Mortgage Servicing Fraud
occurs post loan origination when mortgage servicers use false statements and book-keeping entries, fabricated assignments, forged signatures and utter counterfeit intangible Notes to take a homeowner's property and equity.
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Wendy
There is a terrific new decision out of the 4th DCA in Florida involving endorsement of the note:

Dixon v. Equity Express Lending Group, No. 4D12-1381 (June 5, 2013)
http://www.4dca.org/opinions/June%202013/06-05-13/4D12-1381.op.pdf

There are several really interesting things about this decision.

First, it shows that Mr. Roper's analysis about the distinction between owner and holder has always been correct. In this case, Equity Express claimed to be the owner of a note endorsed in favor of another entity. The court found that Equity Express didn't have a right of enforcement because it wasn't the holder. Wow! Does that sound familiar? Read Mr. Roper's old posts.

Second, in this case, Equity Express tries to explain that the reason for the anomalous endorsement was that the loan was negotiated as security for a warehousing loan. Search the Forum to find Mr. Roper's discussion about the role of warehousing lending.

The thing that is really amazing is that Mr. Roper was explaining how to win foreclosure cases here at the Forum for about five years, but finally left when he discovered that the site was promoting and defending swindlers. Now the Forum site administrator immediately deletes any new posts that contain truthful information helpful to borrowers and promotes only those posts which promote various scams.
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Mike H
Wendy,
    The plaintiff lacked standing because it was not the OWNER of the Note. It was only the
HOLDER of the Note.
     Florida Supreme Court form 1.944 for "in rem" foreclosure actions, indicates that the plaintiff
must be the OWNER & HOLDER OF THE NOTE & MORTGAGE. IE, IT MUST BE BOTH OWNER & HOLDER.
     To me, this makes sense because the OWNER might have hypothecated the Note to a third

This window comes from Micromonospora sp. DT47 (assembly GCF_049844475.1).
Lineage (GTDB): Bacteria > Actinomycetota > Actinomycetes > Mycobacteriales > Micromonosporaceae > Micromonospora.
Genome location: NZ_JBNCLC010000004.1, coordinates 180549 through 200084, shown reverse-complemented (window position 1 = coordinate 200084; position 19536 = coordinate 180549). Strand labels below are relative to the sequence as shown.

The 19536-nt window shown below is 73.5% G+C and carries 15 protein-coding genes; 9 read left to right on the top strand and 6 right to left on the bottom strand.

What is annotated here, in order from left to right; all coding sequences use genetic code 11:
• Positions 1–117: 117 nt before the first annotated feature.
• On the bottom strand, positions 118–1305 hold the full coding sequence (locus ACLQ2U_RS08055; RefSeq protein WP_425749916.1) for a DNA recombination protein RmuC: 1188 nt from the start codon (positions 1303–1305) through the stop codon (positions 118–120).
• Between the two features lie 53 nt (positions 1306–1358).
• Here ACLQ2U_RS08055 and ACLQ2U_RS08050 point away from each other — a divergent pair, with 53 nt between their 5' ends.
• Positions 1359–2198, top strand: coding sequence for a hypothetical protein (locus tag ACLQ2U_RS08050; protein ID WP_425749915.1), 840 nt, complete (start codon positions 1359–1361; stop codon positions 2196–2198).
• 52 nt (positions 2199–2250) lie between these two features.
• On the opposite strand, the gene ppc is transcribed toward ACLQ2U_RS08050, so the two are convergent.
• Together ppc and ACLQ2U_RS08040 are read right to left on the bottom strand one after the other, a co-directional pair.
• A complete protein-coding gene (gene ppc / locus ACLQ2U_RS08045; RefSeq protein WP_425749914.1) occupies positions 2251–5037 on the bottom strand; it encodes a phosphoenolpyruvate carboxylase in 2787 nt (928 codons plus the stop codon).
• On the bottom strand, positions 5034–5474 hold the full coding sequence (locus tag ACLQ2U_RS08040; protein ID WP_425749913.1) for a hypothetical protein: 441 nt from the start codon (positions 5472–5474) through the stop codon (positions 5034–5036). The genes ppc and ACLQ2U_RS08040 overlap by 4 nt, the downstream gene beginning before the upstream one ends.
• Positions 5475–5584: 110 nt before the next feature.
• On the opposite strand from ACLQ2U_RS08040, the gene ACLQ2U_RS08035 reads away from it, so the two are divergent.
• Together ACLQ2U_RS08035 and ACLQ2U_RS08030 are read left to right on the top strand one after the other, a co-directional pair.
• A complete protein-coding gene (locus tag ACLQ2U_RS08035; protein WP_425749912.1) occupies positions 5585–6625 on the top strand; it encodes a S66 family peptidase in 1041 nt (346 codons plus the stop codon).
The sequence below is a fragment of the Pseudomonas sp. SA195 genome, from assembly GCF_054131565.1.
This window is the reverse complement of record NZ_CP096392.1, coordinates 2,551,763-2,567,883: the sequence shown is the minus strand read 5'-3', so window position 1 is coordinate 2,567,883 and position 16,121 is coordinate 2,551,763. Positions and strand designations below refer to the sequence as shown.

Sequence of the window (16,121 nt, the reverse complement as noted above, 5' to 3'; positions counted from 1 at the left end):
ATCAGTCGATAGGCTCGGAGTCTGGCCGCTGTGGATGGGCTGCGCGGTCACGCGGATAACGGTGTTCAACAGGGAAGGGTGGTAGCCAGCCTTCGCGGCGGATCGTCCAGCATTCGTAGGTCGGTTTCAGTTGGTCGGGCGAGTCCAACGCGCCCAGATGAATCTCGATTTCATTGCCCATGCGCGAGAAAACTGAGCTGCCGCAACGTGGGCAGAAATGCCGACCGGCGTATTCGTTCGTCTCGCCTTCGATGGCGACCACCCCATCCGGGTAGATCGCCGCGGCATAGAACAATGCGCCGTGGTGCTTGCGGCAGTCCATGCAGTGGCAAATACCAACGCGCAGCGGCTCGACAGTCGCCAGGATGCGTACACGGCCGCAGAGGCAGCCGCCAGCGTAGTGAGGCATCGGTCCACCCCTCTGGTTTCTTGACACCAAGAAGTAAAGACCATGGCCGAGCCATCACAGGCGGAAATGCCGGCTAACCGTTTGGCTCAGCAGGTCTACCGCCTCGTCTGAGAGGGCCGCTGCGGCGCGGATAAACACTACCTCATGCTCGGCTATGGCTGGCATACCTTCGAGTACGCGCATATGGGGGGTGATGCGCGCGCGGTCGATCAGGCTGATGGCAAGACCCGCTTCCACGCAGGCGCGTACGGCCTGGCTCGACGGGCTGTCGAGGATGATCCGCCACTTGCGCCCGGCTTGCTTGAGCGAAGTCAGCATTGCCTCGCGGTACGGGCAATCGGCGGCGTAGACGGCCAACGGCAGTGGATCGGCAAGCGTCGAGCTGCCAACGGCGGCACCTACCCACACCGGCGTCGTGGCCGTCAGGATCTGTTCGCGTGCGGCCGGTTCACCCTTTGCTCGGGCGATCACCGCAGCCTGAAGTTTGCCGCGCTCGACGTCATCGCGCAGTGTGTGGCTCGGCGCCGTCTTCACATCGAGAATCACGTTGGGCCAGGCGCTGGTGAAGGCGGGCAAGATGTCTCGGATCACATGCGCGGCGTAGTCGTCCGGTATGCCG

party and not be in possession of it. In a situation like that, the owner of the Note could not
foreclose on the Note because then the Note owner would be collecting twice on the Note, once
from the entity to whom it hypothecated the Note, and again from the borrower.
      In the case cited, it appears the Note was sold to a third party and then the third party
hypothecated it back to the second party but kept ownership of it. In that case, neither the
third party nor the second party could foreclose the Note since neither one could claim to be
the OWNER & HOLDER as required by the Florida Supreme Court.
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Blog
Wendy,

If Mr. Roper is so great why don't you join his blog?  Why do you continue to post here about him?  Don't you have a mind of your own?  Or don't you think the owner of this blog has a right to delete posts?  This is strange the constant beat about Mr. Roper like he was some kind of legal god. 

Please spare us the lecture, we don't need it and don't want it. Any moron could follow what happened in this case and speak intelligently about the issues not just Mr. Roper.  Get a brain and write your own posts and leave Mr. Roper out of it.
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unreg_banned
Ok Blog -- what is ur take then, ......
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texas
His take, appears it was so stated.
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